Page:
Sunday, December 4, 2011



Prime Minister Amama Mbabazi talks to NRM MPs at a retreat in Kyankwanzi . PHOTO BY STEPHEN WANDERA
By MERCY NALUGO & YASIIN MUGERWA (email the author)

Posted Sunday, December 4 2011 at 00:00

Five days after President Museveni attacked the 1995 Constitution and accused Parliament of sabotaging his projects, the NRM Caucus leadership has responded by drafting new rules which will among others silence critical members of the party in the House and ultimately help the President stamp his authority.
The new draft rules make it compulsory for members to vote in a particular way and binds members to support the agreed party positions in Parliament.
Any member who issues statements or leaks party information to the media and the general public without consent from the Caucus leadership commits an offence and could face expulsion and removal from party positions in Parliament.
Supporting the position of another political party [even if it’s in public interest] in a manner contrary to the aims, objectives and policies of the NRM and the Caucus attracts disciplinary proceedings against such a member(s).
While independent-minded members have described the new Caucus Rules of Procedure as unconstitutional, this newspaper understands that the draft was debated on Friday during a divided Caucus meeting at State House, Entebbe. President Museveni also attended this meeting where some lawmakers accused their leaders of dishonesty.
“This is a futile effort, the President and the NRM Caucus leaders should wake up and face the reality. Hiding behind the rules will not help in anyway. They should know that they are not the first to expel members from the party, the UPC people did it but the situation only got worse,” Mr Theodore Ssekikubo (Lwemiyaga) said. “The President should not run away from the mustard seed he himself planted and has begun to germinate.”
Ruhindi’s take
Debating the new rules, the Deputy Attorney General Freddie Ruhindi, reportedly raised serious objections on the legality of the draft, saying several provisions need to be re-examined to ensure that they are in conformity with the Constitution and other relevant laws of Uganda.
“We can only support these rules as long as they are in conformity with the Constitution and the Parliamentary Powers and Privileges Act, short of that the people behind these rules will be wasting time,” said Mr Wilfred Niwagaba (Ndorwa East). “The party can only sack me from their Caucus but not my constituency.”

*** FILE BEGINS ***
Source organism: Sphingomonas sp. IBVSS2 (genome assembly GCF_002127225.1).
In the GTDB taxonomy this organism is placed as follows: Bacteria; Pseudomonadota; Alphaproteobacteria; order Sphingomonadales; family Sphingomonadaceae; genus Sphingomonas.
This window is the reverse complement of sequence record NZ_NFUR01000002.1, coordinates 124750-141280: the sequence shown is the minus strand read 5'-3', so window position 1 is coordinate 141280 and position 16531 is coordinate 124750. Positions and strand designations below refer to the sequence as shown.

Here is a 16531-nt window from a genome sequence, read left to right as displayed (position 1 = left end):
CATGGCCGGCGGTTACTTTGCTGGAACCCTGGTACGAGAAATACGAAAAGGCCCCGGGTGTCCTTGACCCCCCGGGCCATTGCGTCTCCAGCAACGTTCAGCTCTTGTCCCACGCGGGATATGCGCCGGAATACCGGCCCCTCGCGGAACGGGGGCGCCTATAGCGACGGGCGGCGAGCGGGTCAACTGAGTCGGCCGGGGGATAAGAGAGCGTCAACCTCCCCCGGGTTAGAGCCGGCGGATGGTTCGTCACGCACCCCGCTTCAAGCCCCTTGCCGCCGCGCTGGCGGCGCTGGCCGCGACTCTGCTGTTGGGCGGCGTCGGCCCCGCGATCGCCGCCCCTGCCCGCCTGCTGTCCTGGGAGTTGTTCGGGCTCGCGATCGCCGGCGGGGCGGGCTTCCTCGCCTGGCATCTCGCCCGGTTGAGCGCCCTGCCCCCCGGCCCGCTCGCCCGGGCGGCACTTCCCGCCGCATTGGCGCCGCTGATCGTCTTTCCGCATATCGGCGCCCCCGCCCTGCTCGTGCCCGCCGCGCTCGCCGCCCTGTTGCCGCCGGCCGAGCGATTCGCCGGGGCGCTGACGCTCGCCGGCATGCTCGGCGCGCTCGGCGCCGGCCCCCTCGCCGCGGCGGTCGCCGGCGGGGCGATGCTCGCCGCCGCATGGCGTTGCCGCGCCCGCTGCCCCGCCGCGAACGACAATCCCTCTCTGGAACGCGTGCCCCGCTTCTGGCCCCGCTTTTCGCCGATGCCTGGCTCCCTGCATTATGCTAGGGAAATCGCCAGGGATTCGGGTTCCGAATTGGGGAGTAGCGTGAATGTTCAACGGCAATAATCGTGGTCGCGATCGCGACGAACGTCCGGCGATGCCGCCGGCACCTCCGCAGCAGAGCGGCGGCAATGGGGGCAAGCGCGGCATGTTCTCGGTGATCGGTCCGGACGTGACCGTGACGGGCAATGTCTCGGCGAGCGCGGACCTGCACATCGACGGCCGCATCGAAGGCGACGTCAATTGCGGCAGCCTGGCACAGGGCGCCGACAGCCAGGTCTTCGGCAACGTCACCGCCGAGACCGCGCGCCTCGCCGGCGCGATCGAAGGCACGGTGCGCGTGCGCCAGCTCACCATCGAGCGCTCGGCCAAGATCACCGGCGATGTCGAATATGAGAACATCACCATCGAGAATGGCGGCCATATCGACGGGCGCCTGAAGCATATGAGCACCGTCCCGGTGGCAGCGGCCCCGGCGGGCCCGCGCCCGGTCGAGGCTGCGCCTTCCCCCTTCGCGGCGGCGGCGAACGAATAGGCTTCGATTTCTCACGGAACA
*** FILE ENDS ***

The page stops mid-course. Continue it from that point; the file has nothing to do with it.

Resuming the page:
Ms Cerinah Nebanda (Butalejja Woman), another independent-minded lawmaker said: “We shall not accept and they should be mindful of the fact that we are peoples’ representatives.”

Amid protests
The draft rules come amid growing attempts by the government to silence critical media, restrict political activities through the Public Order Management Bill, and introduce longer pre-trial detention for real and perceived enemies of the state.
The leader of Opposition in Parliament, Mr Nandala Mafabi, yesterday described the NRM move as escapist and asked the NRM members to fight for their rights.
“It’s unfortunate to hear that some people are not happy that the 9th Parliament is working for the people of Uganda,” Mr Mafabi said. “Gagging members will stifle debate in the House and this will in the end make the 9th Parliament a waste of time.”
However, the Caucus leaders insist that “its objective is to facilitate a fair and transparent process by the Caucus for considering, generating and adopting a common position on any parliamentary business before the matter is tabled for debate in the House.”
The other objective is to strengthen internal cohesion within and amongst the Caucus members so as to give full effect to the appreciation of group merit in a multiparty democracy.

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